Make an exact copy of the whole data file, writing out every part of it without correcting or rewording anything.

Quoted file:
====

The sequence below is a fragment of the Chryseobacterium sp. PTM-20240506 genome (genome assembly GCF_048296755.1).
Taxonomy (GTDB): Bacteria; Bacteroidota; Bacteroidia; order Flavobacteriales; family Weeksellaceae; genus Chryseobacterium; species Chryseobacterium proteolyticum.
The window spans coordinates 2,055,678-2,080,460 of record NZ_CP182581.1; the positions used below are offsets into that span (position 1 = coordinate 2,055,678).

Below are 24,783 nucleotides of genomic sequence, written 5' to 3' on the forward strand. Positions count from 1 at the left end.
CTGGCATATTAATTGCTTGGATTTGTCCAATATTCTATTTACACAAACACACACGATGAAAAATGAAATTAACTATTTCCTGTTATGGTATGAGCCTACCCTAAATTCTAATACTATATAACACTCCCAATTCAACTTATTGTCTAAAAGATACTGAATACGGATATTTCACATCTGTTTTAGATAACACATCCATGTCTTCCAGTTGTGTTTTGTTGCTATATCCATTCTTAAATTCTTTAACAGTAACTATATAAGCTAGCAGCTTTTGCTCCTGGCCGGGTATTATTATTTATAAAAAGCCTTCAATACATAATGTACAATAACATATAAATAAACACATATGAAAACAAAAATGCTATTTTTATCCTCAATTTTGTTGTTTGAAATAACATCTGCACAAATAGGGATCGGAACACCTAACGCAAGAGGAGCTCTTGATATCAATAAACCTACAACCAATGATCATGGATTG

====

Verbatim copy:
The sequence below is a fragment of the Chryseobacterium sp. PTM-20240506 genome (genome assembly GCF_048296755.1).
Taxonomy (GTDB): Bacteria; Bacteroidota; Bacteroidia; order Flavobacteriales; family Weeksellaceae; genus Chryseobacterium; species Chryseobacterium proteolyticum.
The window spans coordinates 2,055,678-2,080,460 of record NZ_CP182581.1; the positions used below are offsets into that span (position 1 = coordinate 2,055,678).

Below are 24,783 nucleotides of genomic sequence, written 5' to 3' on the forward strand. Positions count from 1 at the left end.
CTGGCATATTAATTGCTTGGATTTGTCCAATATTCTATTTACACAAACACACACGATGAAAAATGAAATTAACTATTTCCTGTTATGGTATGAGCCTACCCTAAATTCTAATACTATATAACACTCCCAATTCAACTTATTGTCTAAAAGATACTGAATACGGATATTTCACATCTGTTTTAGATAACACATCCATGTCTTCCAGTTGTGTTTTGTTGCTATATCCATTCTTAAATTCTTTAACAGTAACTATATAAGCTAGCAGCTTTTGCTCCTGGCCGGGTATTATTATTTATAAAAAGCCTTCAATACATAATGTACAATAACATATAAATAAACACATATGAAAACAAAAATGCTATTTTTATCCTCAATTTTGTTGTTTGAAATAACATCTGCACAAATAGGGATCGGAACACCTAACGCAAGAGGAGCTCTTGATATCAATAAACCTACAACCAATGATCATGGATTG